International Perspectives on the Governance of Higher Education : Alternative Frameworks for Coordination book cover
1st Edition

International Perspectives on the Governance of Higher Education
Alternative Frameworks for Coordination

Edited By

Jeroen Huisman

ISBN 9780203883358
Published March 28, 2009 by Routledge
304 Pages 30 B/W Illustrations

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Book Description

Essential reading for policy makers, institutional leaders, managers, advisors, and scholars in the field of higher education, International Perspectives on the Governance of Higher Education analyzes how the governance of higher education systems has evolved in recent years. This volume is an authoritative overview with contributions from authors from the U.K., the Netherlands, Denmark, Portugal, Norway, Italy, Ireland, Austria, Germany, Canada, the U.S. and Australia.

Comprehensive in coverage, this volume explores how the use of disciplinary approaches and frameworks, particularly from political science, public administration and public policy help us to understand better the coordination of higher education systems. This is an arduous but gratifying challenge, given the current complexity of multi-actor and multi-level steering in higher education, rife with unintended outcomes and unanticipated dynamics.

The edited volume looks to:

  • The role of government, market and network steering in higher education systems.
  • Governance in the knowledge society.
  • How the use of disciplinary approaches help to better understand the steering policy processes and outcomes in higher education.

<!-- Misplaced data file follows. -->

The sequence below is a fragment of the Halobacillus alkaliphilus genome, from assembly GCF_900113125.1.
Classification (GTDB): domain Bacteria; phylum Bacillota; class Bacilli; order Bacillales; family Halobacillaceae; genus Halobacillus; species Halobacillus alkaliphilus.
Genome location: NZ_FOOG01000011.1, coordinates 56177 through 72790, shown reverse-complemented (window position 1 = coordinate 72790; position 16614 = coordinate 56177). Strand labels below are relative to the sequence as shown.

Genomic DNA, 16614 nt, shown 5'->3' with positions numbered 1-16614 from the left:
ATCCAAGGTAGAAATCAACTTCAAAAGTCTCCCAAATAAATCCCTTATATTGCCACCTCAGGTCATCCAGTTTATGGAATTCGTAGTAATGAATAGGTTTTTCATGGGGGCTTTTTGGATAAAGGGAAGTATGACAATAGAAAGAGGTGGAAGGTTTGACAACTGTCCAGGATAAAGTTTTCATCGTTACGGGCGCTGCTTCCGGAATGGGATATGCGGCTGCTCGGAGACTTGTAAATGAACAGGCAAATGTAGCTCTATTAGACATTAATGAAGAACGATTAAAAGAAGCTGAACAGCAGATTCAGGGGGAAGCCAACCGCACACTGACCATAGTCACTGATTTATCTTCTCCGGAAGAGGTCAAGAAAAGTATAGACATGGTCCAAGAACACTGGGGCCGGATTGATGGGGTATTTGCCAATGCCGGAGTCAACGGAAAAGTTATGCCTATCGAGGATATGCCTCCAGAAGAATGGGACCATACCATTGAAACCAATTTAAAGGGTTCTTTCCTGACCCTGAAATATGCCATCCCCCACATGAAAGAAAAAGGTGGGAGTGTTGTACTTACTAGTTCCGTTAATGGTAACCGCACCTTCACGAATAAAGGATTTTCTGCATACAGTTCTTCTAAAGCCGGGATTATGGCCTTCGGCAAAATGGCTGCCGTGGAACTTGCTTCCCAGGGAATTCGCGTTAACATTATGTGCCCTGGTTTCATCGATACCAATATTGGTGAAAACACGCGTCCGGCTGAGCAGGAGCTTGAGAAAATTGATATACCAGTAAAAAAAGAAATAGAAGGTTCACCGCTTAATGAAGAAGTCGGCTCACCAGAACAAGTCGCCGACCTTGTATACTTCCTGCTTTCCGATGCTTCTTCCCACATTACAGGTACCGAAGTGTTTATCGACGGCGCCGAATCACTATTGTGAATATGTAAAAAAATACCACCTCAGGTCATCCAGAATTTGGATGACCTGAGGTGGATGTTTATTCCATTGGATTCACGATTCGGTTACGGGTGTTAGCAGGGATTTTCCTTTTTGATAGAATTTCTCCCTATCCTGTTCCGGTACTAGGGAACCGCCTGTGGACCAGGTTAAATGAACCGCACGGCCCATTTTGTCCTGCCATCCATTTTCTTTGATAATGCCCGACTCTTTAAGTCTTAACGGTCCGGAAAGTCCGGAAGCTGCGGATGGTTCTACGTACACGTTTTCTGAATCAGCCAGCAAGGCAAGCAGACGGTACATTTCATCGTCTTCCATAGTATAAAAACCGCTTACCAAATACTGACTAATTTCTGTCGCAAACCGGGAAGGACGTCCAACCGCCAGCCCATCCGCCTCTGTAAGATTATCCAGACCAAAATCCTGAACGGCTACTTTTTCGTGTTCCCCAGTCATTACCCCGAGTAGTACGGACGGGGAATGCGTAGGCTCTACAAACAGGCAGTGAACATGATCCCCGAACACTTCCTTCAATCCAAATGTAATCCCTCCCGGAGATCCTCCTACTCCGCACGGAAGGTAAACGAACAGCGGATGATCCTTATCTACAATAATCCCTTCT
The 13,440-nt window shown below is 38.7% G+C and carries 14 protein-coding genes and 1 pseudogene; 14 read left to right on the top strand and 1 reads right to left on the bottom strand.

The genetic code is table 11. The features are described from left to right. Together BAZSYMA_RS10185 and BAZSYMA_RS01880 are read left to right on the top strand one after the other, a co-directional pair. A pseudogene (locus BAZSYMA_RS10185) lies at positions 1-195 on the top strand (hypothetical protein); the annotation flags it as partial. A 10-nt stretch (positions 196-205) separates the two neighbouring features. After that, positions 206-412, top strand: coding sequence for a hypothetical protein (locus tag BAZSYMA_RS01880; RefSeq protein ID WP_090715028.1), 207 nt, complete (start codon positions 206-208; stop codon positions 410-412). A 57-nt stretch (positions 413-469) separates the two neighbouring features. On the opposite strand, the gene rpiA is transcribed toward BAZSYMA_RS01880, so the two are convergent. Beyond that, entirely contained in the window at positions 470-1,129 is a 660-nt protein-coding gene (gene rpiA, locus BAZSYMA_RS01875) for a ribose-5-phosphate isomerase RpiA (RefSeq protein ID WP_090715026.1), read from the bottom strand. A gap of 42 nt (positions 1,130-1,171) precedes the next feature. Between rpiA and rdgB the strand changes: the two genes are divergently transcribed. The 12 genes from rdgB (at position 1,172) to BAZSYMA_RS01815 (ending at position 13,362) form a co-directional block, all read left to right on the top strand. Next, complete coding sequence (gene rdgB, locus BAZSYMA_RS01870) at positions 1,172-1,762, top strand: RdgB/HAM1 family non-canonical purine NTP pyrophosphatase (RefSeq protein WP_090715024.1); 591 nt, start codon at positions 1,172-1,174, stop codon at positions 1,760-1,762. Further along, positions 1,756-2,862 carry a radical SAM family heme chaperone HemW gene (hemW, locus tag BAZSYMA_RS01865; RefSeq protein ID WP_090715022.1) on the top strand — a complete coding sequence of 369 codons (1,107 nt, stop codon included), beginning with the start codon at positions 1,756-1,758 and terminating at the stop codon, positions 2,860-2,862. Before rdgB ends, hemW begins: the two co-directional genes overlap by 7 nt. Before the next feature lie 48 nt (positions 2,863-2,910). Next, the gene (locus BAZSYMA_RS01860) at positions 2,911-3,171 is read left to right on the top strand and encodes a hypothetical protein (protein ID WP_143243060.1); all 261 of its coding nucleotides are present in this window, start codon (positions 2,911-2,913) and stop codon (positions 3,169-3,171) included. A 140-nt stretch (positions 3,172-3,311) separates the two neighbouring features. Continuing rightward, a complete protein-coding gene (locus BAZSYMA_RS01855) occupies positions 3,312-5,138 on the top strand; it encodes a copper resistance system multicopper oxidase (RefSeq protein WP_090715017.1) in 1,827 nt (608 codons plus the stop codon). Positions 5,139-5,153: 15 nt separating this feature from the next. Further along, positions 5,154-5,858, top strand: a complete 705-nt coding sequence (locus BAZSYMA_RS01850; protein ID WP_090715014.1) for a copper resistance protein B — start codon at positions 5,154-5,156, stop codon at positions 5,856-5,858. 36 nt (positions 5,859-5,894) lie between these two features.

• Empirical studies exploring governance issues across systems and over time within systems.

Table of Contents

List of Illustrations

Series Editors' Introduction

Notes on Contributors

Foreword by Christopher Hood

Chapter 1: Coming to terms with governance in higher education, by Jeroen Huisman

Part I: The Application of Governance Frameworks

Chapter 2: Governance in Higher Education: An Analysis of the Italian Experience, by Gianfranco Rebora and Matteo Turri

Chapter 3: Governance in German Higher Education: Competition Versus Negotiation of Performance, by Dominic Orr and Michael Jaeger

Chapter 4: Governing Disciplines: Reform and Placation in the Austrian University System, by Claudia Meister-Scheytt and Alan Scott

Chapter 5: Prometheus (on the) Rebound? Freedom and the Danish Steering System, by Susan Wright and Jakob Williams Ørberg

Chapter 6: Reform Policies and Change Processes in Europe, by Catherine Paradeise, Ivar Bleiklie, Jürgen Enders, Gaële Goastellec, Svein Michelsen, Emanuela Reale & Don F. Westerheijden

Chapter 7: Policy Networks and Research on Higher Education Governance and Policy, by Lucia Padure and Glen A. Jones

Part II: Variations on a Governance Theme

Chapter 8: Effectiveness or Economy? Policy Drivers in UK Higher Education, 1985-2005, by Roger Brown

Chapter 9: Good Governance and Australian Higher Education: An Analysis of a Neo-liberal Decade, by Leo Goedegebuure, Martin Hayden and V. Lynn Meek

Chapter 10: Viewing Recent US Governance Reform Whole: ‘Decentralization’ in a distinctive context, by Michael K. McLendon and James C. Hearn

Chapter 11: Mapping out Discourses on Higher Education Governance, by António Magalhães and Alberto Amaral

Chapter 12: Irish Higher education and the Knowledge Economy, by Kelly Coate and Iain Mac Labhrainn

Part III: The Invisible Hand of Governance

Chapter 13: The Effectiveness of a Dutch Policy Reform: Academic Responses to Imposed Changes, by Harry F. de Boer

Chapter 14: The Graduate System in Transition: External Ph.D. Researchers in a Managerial Context?, by Christine Teelken, Kees Boersma and Peter Groenewegen

Chapter 15: Governance and the Autonomous University: Changing Institutional Leadership in UK and Australian Higher Education, by David Smith and Jonathan Adams


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Jeroen Huisman is Professor in Higher Education Management and director of the International Centre for Higher Education Management (ICHEM), University of Bath. He is a graduate from the University of Groningen, the Netherlands (Educational Sciences, 1991), and received his PhD at the University of Twente (1995).